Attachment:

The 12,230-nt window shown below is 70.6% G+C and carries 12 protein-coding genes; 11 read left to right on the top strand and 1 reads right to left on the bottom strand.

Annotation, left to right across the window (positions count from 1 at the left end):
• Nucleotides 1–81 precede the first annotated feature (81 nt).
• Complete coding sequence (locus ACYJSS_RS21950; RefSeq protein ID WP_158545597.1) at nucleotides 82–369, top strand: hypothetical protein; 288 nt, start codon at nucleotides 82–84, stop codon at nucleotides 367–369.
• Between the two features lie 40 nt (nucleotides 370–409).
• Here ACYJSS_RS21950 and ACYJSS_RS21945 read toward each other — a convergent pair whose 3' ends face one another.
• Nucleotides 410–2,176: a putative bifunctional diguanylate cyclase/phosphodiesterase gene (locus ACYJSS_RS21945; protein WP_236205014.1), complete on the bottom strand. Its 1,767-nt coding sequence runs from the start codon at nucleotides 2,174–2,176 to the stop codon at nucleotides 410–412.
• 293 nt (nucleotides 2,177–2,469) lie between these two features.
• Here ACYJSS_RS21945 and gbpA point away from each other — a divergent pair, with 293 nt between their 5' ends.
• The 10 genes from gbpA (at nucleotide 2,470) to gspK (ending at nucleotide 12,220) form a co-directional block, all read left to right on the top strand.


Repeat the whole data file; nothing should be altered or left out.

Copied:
The 12,230-nt window shown below is 70.6% G+C and carries 12 protein-coding genes; 11 read left to right on the top strand and 1 reads right to left on the bottom strand.

Annotation, left to right across the window (positions count from 1 at the left end):
• Nucleotides 1–81 precede the first annotated feature (81 nt).
• Complete coding sequence (locus ACYJSS_RS21950; RefSeq protein ID WP_158545597.1) at nucleotides 82–369, top strand: hypothetical protein; 288 nt, start codon at nucleotides 82–84, stop codon at nucleotides 367–369.
• Between the two features lie 40 nt (nucleotides 370–409).
• Here ACYJSS_RS21950 and ACYJSS_RS21945 read toward each other — a convergent pair whose 3' ends face one another.
• Nucleotides 410–2,176: a putative bifunctional diguanylate cyclase/phosphodiesterase gene (locus ACYJSS_RS21945; protein WP_236205014.1), complete on the bottom strand. Its 1,767-nt coding sequence runs from the start codon at nucleotides 2,174–2,176 to the stop codon at nucleotides 410–412.
• 293 nt (nucleotides 2,177–2,469) lie between these two features.
• Here ACYJSS_RS21945 and gbpA point away from each other — a divergent pair, with 293 nt between their 5' ends.
• The 10 genes from gbpA (at nucleotide 2,470) to gspK (ending at nucleotide 12,220) form a co-directional block, all read left to right on the top strand.